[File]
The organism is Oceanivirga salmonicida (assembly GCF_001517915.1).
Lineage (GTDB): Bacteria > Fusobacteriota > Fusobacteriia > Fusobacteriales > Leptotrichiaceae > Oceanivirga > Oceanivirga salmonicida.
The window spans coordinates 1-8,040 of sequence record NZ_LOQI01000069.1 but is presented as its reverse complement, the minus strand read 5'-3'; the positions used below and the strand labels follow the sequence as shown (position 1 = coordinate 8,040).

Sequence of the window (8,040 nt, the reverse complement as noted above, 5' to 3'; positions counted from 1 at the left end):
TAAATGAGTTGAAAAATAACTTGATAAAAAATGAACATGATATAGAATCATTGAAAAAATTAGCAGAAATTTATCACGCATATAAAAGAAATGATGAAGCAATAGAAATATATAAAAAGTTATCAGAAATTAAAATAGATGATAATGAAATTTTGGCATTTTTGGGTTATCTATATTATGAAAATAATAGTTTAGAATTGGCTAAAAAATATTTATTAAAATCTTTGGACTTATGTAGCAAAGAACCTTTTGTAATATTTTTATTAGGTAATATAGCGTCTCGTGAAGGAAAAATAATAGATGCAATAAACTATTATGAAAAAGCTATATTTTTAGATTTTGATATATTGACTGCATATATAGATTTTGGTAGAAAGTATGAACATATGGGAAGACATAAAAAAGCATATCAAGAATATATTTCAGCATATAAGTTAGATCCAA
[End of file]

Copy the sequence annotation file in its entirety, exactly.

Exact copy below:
The organism is Oceanivirga salmonicida (assembly GCF_001517915.1).
Lineage (GTDB): Bacteria > Fusobacteriota > Fusobacteriia > Fusobacteriales > Leptotrichiaceae > Oceanivirga > Oceanivirga salmonicida.
The window spans coordinates 1-8,040 of sequence record NZ_LOQI01000069.1 but is presented as its reverse complement, the minus strand read 5'-3'; the positions used below and the strand labels follow the sequence as shown (position 1 = coordinate 8,040).

Sequence of the window (8,040 nt, the reverse complement as noted above, 5' to 3'; positions counted from 1 at the left end):
TAAATGAGTTGAAAAATAACTTGATAAAAAATGAACATGATATAGAATCATTGAAAAAATTAGCAGAAATTTATCACGCATATAAAAGAAATGATGAAGCAATAGAAATATATAAAAAGTTATCAGAAATTAAAATAGATGATAATGAAATTTTGGCATTTTTGGGTTATCTATATTATGAAAATAATAGTTTAGAATTGGCTAAAAAATATTTATTAAAATCTTTGGACTTATGTAGCAAAGAACCTTTTGTAATATTTTTATTAGGTAATATAGCGTCTCGTGAAGGAAAAATAATAGATGCAATAAACTATTATGAAAAAGCTATATTTTTAGATTTTGATATATTGACTGCATATATAGATTTTGGTAGAAAGTATGAACATATGGGAAGACATAAAAAAGCATATCAAGAATATATTTCAGCATATAAGTTAGATCCAA